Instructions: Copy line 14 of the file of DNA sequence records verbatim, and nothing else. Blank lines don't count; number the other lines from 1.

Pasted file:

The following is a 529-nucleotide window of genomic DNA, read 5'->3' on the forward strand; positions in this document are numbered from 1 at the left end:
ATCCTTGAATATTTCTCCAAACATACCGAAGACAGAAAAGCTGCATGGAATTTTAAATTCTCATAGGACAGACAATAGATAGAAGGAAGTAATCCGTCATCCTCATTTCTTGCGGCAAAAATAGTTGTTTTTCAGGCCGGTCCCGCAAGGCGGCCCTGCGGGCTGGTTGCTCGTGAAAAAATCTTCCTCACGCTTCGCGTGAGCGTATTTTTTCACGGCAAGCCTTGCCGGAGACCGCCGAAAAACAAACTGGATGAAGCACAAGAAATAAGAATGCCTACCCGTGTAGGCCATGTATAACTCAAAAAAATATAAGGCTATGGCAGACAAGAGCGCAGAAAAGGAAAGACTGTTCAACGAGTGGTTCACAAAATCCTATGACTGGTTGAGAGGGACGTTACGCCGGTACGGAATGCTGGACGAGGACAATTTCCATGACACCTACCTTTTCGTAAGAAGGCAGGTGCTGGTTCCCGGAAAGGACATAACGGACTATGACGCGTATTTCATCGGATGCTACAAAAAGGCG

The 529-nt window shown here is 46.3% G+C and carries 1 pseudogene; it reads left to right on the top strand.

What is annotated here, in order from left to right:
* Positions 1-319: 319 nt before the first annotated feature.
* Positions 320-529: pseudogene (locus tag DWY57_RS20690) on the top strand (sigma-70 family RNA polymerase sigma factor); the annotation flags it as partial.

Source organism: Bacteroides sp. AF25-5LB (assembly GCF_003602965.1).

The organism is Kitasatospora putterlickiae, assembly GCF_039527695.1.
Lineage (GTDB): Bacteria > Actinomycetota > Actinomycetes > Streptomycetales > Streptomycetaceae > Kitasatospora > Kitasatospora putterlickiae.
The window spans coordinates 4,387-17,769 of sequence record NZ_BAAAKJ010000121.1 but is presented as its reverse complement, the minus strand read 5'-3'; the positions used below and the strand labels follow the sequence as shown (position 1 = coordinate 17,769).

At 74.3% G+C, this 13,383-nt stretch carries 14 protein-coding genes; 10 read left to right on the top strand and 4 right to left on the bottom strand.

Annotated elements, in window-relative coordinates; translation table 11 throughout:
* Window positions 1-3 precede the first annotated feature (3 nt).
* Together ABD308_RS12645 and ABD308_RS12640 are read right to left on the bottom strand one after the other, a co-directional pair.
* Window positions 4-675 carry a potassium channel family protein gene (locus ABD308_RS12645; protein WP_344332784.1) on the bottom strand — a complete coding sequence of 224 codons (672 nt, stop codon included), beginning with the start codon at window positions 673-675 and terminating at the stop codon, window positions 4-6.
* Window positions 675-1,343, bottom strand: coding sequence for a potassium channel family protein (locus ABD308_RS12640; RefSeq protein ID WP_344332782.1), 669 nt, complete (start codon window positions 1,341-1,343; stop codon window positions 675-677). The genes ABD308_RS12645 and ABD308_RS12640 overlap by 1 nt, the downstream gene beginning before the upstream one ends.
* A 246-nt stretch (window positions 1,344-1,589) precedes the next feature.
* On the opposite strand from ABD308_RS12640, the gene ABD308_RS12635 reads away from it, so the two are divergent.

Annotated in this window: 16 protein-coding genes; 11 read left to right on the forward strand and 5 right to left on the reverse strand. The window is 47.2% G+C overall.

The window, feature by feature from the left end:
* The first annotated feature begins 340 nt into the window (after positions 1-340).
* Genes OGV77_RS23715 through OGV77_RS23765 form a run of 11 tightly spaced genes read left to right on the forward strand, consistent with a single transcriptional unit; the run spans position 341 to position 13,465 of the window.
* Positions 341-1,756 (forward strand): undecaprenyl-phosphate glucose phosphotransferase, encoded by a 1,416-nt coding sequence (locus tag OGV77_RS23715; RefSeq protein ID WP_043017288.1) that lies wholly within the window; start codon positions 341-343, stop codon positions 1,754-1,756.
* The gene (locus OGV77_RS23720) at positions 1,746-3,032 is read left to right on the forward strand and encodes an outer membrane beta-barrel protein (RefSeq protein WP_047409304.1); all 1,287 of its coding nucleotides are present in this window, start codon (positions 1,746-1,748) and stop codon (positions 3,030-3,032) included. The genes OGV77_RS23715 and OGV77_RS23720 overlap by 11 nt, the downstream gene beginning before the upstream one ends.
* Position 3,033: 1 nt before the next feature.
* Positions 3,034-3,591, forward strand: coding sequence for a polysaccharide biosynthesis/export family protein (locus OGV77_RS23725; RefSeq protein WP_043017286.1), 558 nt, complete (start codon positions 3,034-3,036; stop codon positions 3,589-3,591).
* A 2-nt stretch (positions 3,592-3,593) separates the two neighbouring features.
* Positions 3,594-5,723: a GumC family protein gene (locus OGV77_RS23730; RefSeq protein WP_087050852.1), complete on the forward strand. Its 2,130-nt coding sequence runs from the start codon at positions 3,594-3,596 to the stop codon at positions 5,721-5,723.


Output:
* Together ABD308_RS12645 and ABD308_RS12640 are read right to left on the bottom strand one after the other, a co-directional pair.